Review of Welcome to the Universe by Neil deGrasse Tyson, Michael A. Strauss, and J. Richard Gott
Ugggggg .... I have been trying to write this review for four days. Maybe it takes me a percentage of the time I took to read the book to formulate a review? It did take me over a week to read Welcome to the Universe, with Neil deGrasse Tyson's name in bigger font than the other two co-authors. At first that made me sad for the other two authors, but then I got miffed over J. Richard Gott's chapters, where there's a lot of I did this!, which probably shouldn't annoy me as much as it did, since he did figure this stuff out, but it seemed kind of braggy to me and I just want to learn abstractly about science, not be amazed that the author I'm reading now did this stuff.
So I got annoyed.
Cool idea I did get from Welcome to the Universe: think of everything as bread. Slice horizontally (like here in North America) for one slice of space-time, but slice on an angle (like a baguette) for a relative slice of space-time. The bread is still the same, but how one views what's happening in/on the bread changes. I'm glad I got to that before I got fed up with physics.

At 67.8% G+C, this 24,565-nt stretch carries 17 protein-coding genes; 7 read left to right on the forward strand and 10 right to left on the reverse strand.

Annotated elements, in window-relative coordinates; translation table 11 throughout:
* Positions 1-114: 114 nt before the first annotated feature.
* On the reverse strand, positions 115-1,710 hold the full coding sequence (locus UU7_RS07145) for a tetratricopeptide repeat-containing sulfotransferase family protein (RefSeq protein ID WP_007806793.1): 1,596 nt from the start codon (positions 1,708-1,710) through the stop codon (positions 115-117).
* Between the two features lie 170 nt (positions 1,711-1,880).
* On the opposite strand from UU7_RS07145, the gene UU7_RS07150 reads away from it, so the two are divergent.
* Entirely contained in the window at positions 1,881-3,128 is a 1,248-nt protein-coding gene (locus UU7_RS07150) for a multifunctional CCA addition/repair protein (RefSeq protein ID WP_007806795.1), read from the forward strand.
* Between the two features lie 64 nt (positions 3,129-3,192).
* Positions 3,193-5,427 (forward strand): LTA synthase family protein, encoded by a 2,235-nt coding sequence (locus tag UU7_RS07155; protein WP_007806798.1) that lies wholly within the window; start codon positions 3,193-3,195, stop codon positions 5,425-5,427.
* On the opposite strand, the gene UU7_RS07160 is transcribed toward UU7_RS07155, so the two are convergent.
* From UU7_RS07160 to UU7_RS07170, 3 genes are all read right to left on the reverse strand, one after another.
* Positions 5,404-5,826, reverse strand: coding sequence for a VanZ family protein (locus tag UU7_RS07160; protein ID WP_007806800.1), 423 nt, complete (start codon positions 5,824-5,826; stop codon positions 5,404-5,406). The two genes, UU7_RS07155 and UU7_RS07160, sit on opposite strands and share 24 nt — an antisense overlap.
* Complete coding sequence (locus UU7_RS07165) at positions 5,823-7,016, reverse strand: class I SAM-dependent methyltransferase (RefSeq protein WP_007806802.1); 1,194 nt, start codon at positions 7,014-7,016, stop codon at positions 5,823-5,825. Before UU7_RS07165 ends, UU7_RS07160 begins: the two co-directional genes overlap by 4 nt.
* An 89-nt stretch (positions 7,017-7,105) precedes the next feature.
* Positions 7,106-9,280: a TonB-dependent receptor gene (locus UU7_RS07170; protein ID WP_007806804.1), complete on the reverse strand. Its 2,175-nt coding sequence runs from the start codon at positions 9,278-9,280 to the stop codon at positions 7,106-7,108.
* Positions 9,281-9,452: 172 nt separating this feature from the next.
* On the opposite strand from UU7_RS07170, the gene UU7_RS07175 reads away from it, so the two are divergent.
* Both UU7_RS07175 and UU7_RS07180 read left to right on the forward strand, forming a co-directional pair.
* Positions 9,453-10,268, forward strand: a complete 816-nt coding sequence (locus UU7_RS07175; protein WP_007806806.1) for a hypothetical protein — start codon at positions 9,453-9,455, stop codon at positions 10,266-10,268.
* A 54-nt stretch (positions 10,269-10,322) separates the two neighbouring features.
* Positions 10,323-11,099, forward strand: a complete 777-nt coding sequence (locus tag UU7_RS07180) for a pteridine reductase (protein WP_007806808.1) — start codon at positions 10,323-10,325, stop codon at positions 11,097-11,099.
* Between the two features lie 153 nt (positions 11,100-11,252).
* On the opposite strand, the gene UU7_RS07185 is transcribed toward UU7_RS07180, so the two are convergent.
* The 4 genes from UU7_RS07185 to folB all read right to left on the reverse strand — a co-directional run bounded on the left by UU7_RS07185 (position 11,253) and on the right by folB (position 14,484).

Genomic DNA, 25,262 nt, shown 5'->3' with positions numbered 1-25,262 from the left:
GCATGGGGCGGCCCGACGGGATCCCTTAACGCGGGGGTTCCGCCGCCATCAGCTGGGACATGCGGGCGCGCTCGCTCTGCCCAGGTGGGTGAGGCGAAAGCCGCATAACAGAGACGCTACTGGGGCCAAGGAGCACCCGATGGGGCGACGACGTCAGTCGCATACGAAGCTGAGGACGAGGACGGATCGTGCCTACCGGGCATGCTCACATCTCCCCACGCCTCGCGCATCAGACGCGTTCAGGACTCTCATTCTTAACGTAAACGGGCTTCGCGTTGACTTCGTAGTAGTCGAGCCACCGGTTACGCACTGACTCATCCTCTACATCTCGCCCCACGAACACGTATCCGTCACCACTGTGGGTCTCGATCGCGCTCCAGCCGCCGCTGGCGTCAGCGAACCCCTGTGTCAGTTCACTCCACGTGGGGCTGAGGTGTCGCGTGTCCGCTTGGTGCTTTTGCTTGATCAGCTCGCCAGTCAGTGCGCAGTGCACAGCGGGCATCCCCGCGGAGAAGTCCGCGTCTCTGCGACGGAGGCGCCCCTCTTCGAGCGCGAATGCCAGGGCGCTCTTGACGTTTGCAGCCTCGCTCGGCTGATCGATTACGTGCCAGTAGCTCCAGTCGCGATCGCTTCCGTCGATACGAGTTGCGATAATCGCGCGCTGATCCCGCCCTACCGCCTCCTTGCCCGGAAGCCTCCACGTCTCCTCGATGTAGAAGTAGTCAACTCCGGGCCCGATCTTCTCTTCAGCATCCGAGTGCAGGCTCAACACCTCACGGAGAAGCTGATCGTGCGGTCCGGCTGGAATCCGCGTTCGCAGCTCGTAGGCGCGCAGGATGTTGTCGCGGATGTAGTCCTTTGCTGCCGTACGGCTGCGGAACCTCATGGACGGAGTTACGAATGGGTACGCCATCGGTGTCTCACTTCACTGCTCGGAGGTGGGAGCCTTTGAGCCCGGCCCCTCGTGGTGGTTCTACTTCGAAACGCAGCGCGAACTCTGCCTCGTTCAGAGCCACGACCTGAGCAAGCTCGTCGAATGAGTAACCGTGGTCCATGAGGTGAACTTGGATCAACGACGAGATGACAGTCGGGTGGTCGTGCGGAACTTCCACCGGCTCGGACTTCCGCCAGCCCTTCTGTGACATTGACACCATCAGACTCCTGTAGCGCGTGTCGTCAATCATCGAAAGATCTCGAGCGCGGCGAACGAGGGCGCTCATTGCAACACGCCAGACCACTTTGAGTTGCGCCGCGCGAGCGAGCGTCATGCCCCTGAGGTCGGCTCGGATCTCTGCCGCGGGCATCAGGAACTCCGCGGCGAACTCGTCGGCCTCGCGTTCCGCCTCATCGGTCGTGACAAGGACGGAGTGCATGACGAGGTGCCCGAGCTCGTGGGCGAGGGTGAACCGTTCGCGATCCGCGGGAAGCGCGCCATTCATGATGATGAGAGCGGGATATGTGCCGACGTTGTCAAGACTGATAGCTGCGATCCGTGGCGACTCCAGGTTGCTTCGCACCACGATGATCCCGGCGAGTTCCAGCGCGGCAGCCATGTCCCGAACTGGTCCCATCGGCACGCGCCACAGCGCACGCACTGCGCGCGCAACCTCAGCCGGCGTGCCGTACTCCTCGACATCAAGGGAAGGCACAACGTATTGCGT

Ooh -- and something else -- I found out what word I wanted for a review of another physics book ages ago: falsifiable. I couldn't remember that word, but much of what was written in The Universe is a Machine wasn't falsifiable, so, from a science perspective, those ideas were kind of a non-starter. But that has nothing really to do with the book I'm supposed to be reviewing ...
I'm in a weird place with physics books. I probably have enough math background that if I really wanted to, I could read textbooks rather than pop-science books (albeit much more slowly, and with a pad and pencil in hand for figuring things out), but I don't want to read a physics textbook. But then I read pop-science books and get frustrated that details I want to understand (like math stuff) is missing. But I don't want to read a physics textbook. But I want to know more about what's behind the science, which is generally math that I could probably understand given enough time and pencil lead. But I don't want to write physics notes in bed. But I want to know more!
Is the moral that I should stop reading about cosmology and relativity? I mean, both of those things are going to go scootering on along in life without me understanding them or not.
Science is hard.
Welcome to the Universe by Neil deGrasse Tyson, Michael A. Strauss, and J. Richard Gott went on sale September 1, 2016.
I received a copy free from Netgalley in exchange for an honest review.